I purchased the estate pipe collection I’ve dubbed The Danish Lot last Spring, and have featured many of the fine pipes from that group here on DadsPipes. The vendors have stayed in touch, commenting now and again on several restorations and offering little details about the pipes and their late Uncle, the former owner. I recently received an email from them. They had come across a few more pipes; would I be interested?
Of course I said yes, we worked out an agreement and before too long a parcel arrived at my door. Inside the box was a leather pipe case containing five pipes. The case is shown in the picture below. I have already posted the cleanup of the large Harcourt freehand (bottom left on the left side of the case). The other pipes on the left side of the case are three more Stanwells – a Bamboo Hand Cut (top left), a Silver S (top right), and a Brazilia (bottom right). Fine pipes all, but what caught my immediate attention was the pipe pictured on the right side of the case – a second Stanwell Collectors Piece Ivarsson Pickaxe!
I posted the write-up on the restoration of the previous Collectors Piece pipe here, so regular readers will know that precious few of these pipes seem to have made it across the pond from Europe to North America. Counting the two pieces currently listed on SmokingPipes.com, the Pickaxe pipe now on my worktable counts as only the fourth Collectors Piece pipe I’ve been able to track down anywhere. I count myself very fortunate indeed to have been able to work on two of these pipes. Here’s a quick side-by side of the two pipes. The first Collectors Piece Pickaxe is shown on the left, the second one on the right.
Like its sister pipe, this pipe is stamped “Stanwell” over “RegD No 969-48” over “Made in Denmark” over “Collectors Piece” on the left shank, and “An Ivarsson Design” (circular) on the right shank. Unlike the previous Collectors Piece I worked on, this Pickaxe appears to have retained its original stem, though the original Stanwell pipe sock is AWOL. C’est la vie!
The pipe was in excellent estate condition when received, with a light cake in the bowl, a bit of tooth chatter and oxidation on the stem, and a small amount of darkening around the rear of the rim. There was, however, a dent on the front right face of the stummel that stood out like a sore thumb. It looked like the pipe had hit against the corner of something hard or been dropped. The dent, perhaps 3/16” across, creased the clean line of the front edge of the stummel, marring an otherwise pristine piece and distracting the eye from the gorgeous straight grain of the briar.
I was excited to get started on this cleanup, so set to work to ream the cake from the bowl with my Castleford reamer and a bit of sandpaper wrapped around a Sharpie.
Pipe cleaners and cotton swabs dipped in alcohol cleaned a decent buildup of tars from the airway and shank. I used the square end of my flat needle file to scrape the gunk from the mortise. The stem needed only a few pipe cleaners to bring the airway and slot up to par.
I dropped the stem into an Oxyclean bath to soak for a few hours while I tackled the offending dent in the stummel. Using a hot household iron and a damp cloth, I carefully steamed the dent from the briar.
It took repeated applications of steam to both sides of the dent to raise the crushed wood back into place, but patience paid off. After steaming, the briar needed only a light sanding to erase the last traces of the damage and restore a nice sharp edge to the Pickaxe.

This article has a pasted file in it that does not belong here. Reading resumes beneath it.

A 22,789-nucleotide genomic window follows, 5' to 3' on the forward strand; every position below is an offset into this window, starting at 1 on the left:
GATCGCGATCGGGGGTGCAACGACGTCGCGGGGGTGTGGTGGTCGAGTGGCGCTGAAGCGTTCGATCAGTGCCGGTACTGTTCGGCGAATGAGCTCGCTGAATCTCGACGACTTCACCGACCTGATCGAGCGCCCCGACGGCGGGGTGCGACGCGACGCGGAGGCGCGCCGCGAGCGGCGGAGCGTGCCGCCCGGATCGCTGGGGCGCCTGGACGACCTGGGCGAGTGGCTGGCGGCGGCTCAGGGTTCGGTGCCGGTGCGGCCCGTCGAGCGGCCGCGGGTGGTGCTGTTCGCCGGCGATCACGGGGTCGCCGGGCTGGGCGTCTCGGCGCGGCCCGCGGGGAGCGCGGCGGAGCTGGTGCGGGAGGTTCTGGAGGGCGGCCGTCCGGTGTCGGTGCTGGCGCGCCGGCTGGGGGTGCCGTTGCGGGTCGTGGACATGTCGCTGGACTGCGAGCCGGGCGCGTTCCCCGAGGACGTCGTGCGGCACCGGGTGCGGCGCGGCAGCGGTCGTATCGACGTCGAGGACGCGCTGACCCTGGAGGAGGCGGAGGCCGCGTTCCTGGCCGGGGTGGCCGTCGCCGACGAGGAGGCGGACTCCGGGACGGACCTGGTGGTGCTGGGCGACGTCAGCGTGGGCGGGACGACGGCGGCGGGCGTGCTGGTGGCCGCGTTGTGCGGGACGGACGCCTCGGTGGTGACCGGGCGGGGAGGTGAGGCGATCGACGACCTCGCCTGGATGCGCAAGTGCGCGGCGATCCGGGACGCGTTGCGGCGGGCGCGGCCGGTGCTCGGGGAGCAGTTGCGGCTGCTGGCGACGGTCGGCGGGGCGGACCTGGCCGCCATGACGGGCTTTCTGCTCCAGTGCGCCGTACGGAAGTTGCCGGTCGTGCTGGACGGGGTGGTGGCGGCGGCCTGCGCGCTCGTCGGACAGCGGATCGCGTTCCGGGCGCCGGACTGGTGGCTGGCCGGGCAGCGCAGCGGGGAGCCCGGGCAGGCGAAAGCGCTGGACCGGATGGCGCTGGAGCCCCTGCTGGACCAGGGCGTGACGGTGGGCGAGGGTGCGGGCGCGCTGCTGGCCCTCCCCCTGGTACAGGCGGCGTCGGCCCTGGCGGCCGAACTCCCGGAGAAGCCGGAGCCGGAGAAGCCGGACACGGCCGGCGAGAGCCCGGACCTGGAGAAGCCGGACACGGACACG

A quick wash with Murphy’s Oil Soap stripped the old wax finish and prepped the stummel for a final polish with micromesh pads in 1500 through 4000 grit. This smoothed everything out and gave the grain depth and lustre.
I wiped the briar with mineral oil to refresh the wood and then set up the bowl with a salt and alcohol treatment to clear out any remaining tars and odours. I left the stummel to sit while I worked on the stem.
Magic Eraser scrubbed away the light oxidation and grime from the stem, softened as it was from the Oxyclean soak. As you can see, the stem is in really good condition. The Crowned S logo is very clearly stamped, though the colour had fallen out. A dab of white acrylic paint restored the logo nicely.
There was one small tooth dent in the underside of the stem, which I drop-filled with clear CA glue. When the glue had cured I sanded the fill smooth and gave the entire piece a full course of micromesh sanding pads. I wet-sanded with the first set of three pads, and dry sanded with the higher grits, wiping the stem clean after each set and finishing with a wipe of mineral oil.
The stummel sat with the salt and alcohol for a full 24 hours, at which point the treatment had done its job and pulled a lot of seep-seated tars and contaminants out of the briar and into the salt and cotton ball. I dumped the salt and removed the cotton and gave the airway a quick scrub with a pipe cleaner to make sure I had gotten all the salt out of the system. A wipe of the chamber removed any errant bits in there.
I finished this restoration with a light buffing of stem and stummel with White Diamond compound on the wheel and several coats of Carnauba wax. This Stanwell Collectors Piece Ivarsson Design Pickaxe is ready to go to a new piper, who is sure to enjoy it. The dents in stummel and stem are gone, and the virgin finish really shows off the superb straight grain of this piece of briar.
You can find this pipe on the DadsPipes Store now. It will make an ideal gift for a special piper, or an excellent addition to your own rack, rotation or collection. If the first Collectors Piece pipe was any indication, you’ll have to be quick to grab this one while you can!
Here’s the finished pipe. Thanks for looking, and until next time, Happy Piping!